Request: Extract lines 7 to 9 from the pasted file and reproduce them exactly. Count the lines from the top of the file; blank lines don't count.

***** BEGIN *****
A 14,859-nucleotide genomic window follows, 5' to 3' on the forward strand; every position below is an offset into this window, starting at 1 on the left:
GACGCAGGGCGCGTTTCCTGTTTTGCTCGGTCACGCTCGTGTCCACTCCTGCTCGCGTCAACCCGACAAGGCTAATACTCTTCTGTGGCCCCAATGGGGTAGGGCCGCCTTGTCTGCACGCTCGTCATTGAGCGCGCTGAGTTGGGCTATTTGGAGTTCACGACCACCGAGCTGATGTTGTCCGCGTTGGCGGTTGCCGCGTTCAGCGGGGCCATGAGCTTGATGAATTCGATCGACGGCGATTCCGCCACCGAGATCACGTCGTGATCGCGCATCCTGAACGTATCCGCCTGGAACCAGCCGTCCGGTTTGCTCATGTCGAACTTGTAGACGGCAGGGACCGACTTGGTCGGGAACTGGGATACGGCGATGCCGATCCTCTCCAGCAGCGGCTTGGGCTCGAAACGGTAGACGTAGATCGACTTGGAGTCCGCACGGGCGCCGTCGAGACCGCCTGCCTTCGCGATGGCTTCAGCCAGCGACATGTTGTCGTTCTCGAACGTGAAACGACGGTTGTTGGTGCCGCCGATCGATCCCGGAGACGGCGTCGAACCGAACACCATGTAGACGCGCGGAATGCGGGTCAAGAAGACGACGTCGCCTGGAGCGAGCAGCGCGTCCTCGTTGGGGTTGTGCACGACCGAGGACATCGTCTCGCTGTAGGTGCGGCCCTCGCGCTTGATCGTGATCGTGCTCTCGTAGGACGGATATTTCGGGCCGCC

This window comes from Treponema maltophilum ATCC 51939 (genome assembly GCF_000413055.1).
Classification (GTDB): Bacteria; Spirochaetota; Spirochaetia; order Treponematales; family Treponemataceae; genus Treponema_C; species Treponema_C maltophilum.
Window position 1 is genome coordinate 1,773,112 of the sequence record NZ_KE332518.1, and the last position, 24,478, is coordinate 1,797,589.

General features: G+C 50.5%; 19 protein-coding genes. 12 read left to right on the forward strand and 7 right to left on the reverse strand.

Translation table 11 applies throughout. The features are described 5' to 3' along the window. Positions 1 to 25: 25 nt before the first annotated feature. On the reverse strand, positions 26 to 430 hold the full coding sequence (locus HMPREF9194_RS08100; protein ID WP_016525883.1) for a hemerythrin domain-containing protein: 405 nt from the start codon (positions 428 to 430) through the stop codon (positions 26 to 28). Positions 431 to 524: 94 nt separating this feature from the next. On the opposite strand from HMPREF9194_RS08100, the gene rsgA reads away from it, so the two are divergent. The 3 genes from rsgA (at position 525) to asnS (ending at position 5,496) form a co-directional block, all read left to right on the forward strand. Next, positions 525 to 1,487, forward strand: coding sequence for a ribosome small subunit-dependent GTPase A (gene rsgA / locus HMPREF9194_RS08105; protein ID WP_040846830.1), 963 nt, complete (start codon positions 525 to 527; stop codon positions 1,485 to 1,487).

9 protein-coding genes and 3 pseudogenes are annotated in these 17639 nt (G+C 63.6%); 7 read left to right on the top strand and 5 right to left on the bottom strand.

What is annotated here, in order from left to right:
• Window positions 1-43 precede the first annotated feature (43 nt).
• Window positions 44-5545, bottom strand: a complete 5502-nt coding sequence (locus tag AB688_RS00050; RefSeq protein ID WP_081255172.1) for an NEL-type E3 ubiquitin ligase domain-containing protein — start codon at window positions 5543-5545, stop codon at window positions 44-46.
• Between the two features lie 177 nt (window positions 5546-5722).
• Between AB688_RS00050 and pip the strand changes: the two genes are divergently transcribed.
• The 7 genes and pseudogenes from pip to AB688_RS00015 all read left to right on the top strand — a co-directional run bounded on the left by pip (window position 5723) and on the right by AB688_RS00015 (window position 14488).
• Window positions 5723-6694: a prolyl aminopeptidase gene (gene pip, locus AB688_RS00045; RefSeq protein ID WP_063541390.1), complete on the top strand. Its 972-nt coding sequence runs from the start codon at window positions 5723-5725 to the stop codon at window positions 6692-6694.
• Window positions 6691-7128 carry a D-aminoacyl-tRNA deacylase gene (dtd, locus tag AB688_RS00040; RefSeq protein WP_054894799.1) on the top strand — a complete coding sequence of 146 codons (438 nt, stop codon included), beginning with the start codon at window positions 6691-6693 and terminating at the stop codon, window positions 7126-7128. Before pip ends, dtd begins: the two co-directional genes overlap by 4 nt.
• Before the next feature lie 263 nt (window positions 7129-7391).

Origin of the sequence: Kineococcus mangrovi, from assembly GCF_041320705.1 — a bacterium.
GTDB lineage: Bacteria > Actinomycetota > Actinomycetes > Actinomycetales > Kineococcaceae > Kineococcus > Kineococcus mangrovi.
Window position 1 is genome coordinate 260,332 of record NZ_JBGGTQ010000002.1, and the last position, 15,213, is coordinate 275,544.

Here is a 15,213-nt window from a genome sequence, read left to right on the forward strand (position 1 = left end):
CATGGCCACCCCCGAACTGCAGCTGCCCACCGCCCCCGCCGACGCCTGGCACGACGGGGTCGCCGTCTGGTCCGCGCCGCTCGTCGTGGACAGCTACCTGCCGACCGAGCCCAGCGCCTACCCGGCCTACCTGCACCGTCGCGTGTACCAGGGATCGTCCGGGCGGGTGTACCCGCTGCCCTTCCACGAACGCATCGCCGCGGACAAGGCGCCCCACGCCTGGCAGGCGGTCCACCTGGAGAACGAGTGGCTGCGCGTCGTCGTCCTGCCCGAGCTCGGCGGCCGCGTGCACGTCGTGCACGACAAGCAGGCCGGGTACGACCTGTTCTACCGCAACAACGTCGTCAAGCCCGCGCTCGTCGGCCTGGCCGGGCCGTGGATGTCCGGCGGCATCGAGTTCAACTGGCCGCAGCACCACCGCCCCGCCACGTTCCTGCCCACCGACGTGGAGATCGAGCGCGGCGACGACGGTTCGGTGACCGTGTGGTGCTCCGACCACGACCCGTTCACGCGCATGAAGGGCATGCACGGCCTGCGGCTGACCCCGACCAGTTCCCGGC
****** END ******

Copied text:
Translation table 11 applies throughout. The features are described 5' to 3' along the window. Positions 1 to 25: 25 nt before the first annotated feature. On the reverse strand, positions 26 to 430 hold the full coding sequence (locus HMPREF9194_RS08100; protein ID WP_016525883.1) for a hemerythrin domain-containing protein: 405 nt from the start codon (positions 428 to 430) through the stop codon (positions 26 to 28). Positions 431 to 524: 94 nt separating this feature from the next. On the opposite strand from HMPREF9194_RS08100, the gene rsgA reads away from it, so the two are divergent. The 3 genes from rsgA (at position 525) to asnS (ending at position 5,496) form a co-directional block, all read left to right on the forward strand. Next, positions 525 to 1,487, forward strand: coding sequence for a ribosome small subunit-dependent GTPase A (gene rsgA / locus HMPREF9194_RS08105; protein ID WP_040846830.1), 963 nt, complete (start codon positions 525 to 527; stop codon positions 1,485 to 1,487).

9 protein-coding genes and 3 pseudogenes are annotated in these 17639 nt (G+C 63.6%); 7 read left to right on the top strand and 5 right to left on the bottom strand.

What is annotated here, in order from left to right: